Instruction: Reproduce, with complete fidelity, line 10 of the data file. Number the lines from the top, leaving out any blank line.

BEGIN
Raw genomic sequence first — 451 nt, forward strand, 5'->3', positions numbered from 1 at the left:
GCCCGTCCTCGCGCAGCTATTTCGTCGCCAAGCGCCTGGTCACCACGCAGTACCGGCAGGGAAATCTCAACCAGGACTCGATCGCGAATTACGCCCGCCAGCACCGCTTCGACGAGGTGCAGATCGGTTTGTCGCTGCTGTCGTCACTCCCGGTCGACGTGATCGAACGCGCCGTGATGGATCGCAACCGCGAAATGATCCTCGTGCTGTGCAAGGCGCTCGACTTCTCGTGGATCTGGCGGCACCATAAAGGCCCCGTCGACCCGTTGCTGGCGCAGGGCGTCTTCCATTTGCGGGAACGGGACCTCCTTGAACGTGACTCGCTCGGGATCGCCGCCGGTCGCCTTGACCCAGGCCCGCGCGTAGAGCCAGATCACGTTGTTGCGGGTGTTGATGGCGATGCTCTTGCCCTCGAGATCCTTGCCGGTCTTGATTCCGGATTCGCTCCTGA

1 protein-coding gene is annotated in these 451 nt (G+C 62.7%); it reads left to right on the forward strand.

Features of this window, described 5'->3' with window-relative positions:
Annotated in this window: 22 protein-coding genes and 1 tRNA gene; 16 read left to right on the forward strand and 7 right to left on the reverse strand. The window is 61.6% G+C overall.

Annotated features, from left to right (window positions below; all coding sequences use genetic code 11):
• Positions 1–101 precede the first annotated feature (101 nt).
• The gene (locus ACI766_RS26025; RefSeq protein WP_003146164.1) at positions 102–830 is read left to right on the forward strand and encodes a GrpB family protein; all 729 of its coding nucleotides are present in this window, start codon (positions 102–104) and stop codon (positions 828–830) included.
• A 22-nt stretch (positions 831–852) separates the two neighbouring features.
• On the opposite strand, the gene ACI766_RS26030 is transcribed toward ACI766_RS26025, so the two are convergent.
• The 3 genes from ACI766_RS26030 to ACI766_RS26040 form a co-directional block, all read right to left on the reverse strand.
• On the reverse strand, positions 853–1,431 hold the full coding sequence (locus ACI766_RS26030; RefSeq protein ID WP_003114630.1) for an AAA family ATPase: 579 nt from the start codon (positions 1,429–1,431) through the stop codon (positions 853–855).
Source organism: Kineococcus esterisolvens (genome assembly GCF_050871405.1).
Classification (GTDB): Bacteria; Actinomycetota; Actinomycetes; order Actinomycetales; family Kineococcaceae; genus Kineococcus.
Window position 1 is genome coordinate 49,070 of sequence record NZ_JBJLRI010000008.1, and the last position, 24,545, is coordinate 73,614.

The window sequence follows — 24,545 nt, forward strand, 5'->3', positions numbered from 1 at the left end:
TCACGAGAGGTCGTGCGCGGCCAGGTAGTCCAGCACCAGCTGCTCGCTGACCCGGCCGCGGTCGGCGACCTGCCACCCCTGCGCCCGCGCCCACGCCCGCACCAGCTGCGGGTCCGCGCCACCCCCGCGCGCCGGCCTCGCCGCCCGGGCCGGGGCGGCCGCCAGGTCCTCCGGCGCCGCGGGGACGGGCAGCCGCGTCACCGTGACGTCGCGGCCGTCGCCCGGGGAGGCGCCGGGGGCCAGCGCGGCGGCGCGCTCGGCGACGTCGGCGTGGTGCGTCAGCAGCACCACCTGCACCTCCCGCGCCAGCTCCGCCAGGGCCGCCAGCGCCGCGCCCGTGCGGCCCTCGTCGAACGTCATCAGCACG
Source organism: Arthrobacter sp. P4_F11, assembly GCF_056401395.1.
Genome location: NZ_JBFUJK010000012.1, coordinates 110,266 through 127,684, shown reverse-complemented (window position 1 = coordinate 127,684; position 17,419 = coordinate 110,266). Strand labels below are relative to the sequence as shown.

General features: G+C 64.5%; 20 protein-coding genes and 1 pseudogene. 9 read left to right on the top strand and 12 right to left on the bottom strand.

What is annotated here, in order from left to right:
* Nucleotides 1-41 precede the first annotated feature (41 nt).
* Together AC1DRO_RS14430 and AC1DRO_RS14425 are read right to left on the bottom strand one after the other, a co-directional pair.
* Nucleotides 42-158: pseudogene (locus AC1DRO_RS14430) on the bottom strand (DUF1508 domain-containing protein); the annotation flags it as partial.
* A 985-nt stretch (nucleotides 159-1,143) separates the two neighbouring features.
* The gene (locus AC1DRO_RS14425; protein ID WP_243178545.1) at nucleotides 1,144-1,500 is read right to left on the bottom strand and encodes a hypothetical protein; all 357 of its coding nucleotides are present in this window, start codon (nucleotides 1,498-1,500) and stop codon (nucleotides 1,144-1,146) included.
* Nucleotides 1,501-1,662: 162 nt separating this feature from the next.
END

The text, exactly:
• On the opposite strand, the gene ACI766_RS26030 is transcribed toward ACI766_RS26025, so the two are convergent.